‘We want to be the in between’: A physician’s retirement project to open urgent care in Dillon | SummitDaily.com
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‘We want to be the in between’: A physician’s retirement project to open urgent care in Dillon

Dr. Nizam Assi’s retirement project — an urgent care in Dillon — is pictured on Saturday, Dec. 3 2022. Construction is almost finished and the urgent care is expected to open in a matter of weeks.
Eili Wright/Summit Daily News

Dr. Nizar Assi, a local physician, recalls a time his son was injured while skiing. 

“My son, who loves to ski trees, used to run into trees regularly,” Assi laughed. Afterward, his son would come home and complain about discomfort. Due to Assi’s medical background, he would examine his son and rarely would find a problem. 

However, Assi said on one particular occasion, his son continuously complained about a bad headache. Assi knew his son needed a CT scan, so he immediately put a request in at one of Summit County’s local hospitals. The hospital responded, insisting that his son be sent to the emergency room. Assi knew that wasn’t necessary as his son did not need immediate attention. Nevertheless, Assi complied. 



“My son had to go sit in the car for six hours to get the … scan,” Assi said. In the end, nothing was wrong with his son, but the time he spent waiting was — in Assi’s opinion — unnecessary. 

“That would be a perfect situation for an urgent care,” Assi said. 



After years of brainstorming a solution to Summit County’s limited medical resources and trips to the emergency room for illnesses that were nonemergencies, Assi is opening an urgent care of his own design in Dillon. 

Assi was born in Lebanon and began work in the United States in his 20s. He was an emergency room physician and is now a cardiologist. Since 2002, he has lived in Breckenridge with his family. 

During his first years in Summit, Assi recalled there were very limited medical options for folks to turn to — especially if their situation wasn’t an emergency. 

“I call it a need for something in between,” Assi said. “Kids will be sick, but they’re not that sick, they don’t really need to go to the emergency room and stay there for hours. So I kind of started thinking about an urgent care before there was an urgent care.”

Soon enough, Assi decided he would build an urgent care in Summit County as his retirement project. His goal was to create an efficient system that also delivered high-quality care. Assi acknowledged that Summit County can be a very transient community with many people who don’t have reliable insurance, or insurance at all.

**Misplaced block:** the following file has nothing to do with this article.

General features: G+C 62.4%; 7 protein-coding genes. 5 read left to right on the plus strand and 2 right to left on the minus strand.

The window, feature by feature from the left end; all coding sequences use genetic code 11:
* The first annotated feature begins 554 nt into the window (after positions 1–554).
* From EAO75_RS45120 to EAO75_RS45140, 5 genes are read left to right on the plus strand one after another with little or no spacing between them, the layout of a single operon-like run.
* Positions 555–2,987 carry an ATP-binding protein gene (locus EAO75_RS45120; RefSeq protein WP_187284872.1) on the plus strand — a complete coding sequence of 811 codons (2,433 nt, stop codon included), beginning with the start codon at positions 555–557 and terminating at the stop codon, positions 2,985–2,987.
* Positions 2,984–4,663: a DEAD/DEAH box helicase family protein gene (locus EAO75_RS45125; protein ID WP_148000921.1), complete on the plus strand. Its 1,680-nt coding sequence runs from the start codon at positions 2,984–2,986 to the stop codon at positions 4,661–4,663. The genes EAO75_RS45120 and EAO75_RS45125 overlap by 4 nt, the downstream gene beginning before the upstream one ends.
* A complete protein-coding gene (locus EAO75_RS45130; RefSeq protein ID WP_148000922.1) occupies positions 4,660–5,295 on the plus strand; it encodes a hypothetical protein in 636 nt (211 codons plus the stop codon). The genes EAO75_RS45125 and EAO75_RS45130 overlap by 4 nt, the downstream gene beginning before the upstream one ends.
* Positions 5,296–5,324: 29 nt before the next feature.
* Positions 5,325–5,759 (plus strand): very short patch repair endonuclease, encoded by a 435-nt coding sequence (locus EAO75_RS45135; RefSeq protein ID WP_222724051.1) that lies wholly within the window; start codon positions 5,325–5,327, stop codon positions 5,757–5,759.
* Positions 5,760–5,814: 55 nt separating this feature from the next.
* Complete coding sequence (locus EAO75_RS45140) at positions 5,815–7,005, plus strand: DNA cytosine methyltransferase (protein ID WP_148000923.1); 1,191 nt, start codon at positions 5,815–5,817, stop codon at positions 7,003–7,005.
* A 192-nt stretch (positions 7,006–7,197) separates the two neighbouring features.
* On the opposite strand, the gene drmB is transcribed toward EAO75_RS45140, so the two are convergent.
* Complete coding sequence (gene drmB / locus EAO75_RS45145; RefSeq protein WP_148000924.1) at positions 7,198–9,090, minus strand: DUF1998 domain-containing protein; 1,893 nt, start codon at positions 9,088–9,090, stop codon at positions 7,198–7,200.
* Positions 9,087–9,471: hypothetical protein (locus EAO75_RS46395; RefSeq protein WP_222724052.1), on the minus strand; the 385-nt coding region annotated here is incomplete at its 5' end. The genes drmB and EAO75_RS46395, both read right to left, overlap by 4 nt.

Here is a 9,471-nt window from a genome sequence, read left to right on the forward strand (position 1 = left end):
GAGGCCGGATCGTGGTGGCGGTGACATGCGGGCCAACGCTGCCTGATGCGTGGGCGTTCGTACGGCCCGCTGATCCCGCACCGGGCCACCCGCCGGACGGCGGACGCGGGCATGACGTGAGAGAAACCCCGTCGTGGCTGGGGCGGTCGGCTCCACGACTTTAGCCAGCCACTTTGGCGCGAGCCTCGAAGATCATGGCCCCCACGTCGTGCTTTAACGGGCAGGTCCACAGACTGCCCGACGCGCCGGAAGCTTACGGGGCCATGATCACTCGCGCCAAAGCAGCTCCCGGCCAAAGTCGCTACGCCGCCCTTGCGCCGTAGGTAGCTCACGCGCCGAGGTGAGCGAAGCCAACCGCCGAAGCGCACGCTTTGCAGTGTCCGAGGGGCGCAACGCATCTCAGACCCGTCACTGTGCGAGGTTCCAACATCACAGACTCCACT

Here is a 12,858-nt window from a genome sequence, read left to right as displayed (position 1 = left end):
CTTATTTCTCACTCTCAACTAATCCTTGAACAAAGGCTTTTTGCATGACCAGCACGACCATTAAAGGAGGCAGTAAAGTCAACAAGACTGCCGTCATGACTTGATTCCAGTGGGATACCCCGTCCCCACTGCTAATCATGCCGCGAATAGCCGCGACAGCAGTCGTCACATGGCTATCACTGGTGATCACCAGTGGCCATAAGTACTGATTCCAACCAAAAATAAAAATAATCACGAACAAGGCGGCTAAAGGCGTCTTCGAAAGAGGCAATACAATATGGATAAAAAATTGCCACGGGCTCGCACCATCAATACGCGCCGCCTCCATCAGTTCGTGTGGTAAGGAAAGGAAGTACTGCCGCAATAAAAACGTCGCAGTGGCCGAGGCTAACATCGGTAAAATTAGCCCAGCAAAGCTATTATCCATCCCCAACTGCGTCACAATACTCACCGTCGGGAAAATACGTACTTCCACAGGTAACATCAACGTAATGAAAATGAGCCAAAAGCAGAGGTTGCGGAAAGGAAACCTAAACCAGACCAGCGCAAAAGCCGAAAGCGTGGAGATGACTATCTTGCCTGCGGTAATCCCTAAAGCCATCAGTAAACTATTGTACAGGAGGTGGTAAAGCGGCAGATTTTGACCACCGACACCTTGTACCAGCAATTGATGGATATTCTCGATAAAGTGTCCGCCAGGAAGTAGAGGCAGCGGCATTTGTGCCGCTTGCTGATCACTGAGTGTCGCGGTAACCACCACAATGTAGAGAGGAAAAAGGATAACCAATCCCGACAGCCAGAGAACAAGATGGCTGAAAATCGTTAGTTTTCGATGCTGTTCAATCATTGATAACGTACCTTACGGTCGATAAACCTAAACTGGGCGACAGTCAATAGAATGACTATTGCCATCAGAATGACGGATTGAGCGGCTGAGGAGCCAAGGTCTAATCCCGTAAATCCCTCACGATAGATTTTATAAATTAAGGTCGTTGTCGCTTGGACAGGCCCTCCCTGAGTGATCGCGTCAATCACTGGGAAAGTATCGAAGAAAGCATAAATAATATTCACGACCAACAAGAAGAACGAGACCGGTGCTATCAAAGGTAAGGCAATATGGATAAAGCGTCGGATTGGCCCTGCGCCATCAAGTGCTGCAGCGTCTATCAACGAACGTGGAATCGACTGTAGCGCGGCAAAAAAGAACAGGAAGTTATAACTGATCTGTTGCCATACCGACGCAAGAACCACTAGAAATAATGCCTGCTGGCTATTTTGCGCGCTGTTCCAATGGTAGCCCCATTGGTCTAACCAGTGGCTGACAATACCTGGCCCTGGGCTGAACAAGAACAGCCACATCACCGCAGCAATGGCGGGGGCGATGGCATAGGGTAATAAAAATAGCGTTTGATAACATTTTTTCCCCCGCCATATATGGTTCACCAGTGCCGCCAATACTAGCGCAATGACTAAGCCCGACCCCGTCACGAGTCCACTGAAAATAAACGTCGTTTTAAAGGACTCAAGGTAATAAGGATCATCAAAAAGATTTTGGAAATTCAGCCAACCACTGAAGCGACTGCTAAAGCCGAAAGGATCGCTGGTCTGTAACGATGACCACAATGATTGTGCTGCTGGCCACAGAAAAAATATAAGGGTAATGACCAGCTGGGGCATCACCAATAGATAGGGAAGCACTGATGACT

For the past five years, Assi has worked to get the urgent care off the ground. It was supposed to open in July, but due to the COVID-19 pandemic and supply chain issues, the opening date has been pushed. 

In the meantime, the urgent care’s setup has been thoroughly examined and screened by Assi. 

Walk-in care will be available for minor trauma, altitude sickness or small things like cuts and lacerations. There will also be an X-ray, CT scanner, lab services and diagnostic screening equipment. Along with the in-between care, there will also be primary care resources. Assi plans to include service for those in need of a check up as well as options for those who need to be seen more regularly.

Assi also added three studio apartments attached to the building for his employees to stay in as they search for community housing. 

As for the waiting dilemma, Assi has a goal to “make things smoother for everybody.”

“We are basically going to be providing two types of access. … You can go online, and you can choose a certain time you’d like to come in, or you can look at the wait time,” Assi said. “We don’t want people to sit.”

Assi has funded much of this project from his own savings. After working with a consulting company who helped him to scope the best location, Assi chose Dillon for the urgent care at a time when he said “prices were pretty dormant.” For construction, he also acquired a loan. The rest, however, has come from his own pocket.

“It is a project that I’ve been essentially saving for,” Assi said. “I’ve been planning for it.”

He added that the urgent care is not his first health care project, so he had specific goals in line to make the urgent care possible. 

“My goal is not really the financial gain, because there’s a whole lot of things you could do to get a better return,” Assi said. “The best one can hope for is to create what I call a sustainable business — that you’re able to keep a stable workforce, meet their needs and, at the same time, provide the service in the community and create a cushion of reserves so that you can keep reinvesting in the sustainability of the business.”

After almost 20 years of planning for this urgent care, Assi is close to finishing. He predicted the location would open in December, but a solid date is still up in the air. 

“We don’t want to replace your health care provider. And we don’t we don’t want to replace the emergency rooms for taking care of those very, very sick people,” Assi said. “But we want to be the in-between link.”

Assi predicted that the urgent care will be open from 9 a.m. to 6 p.m. or 7 p.m. seven days a week. 


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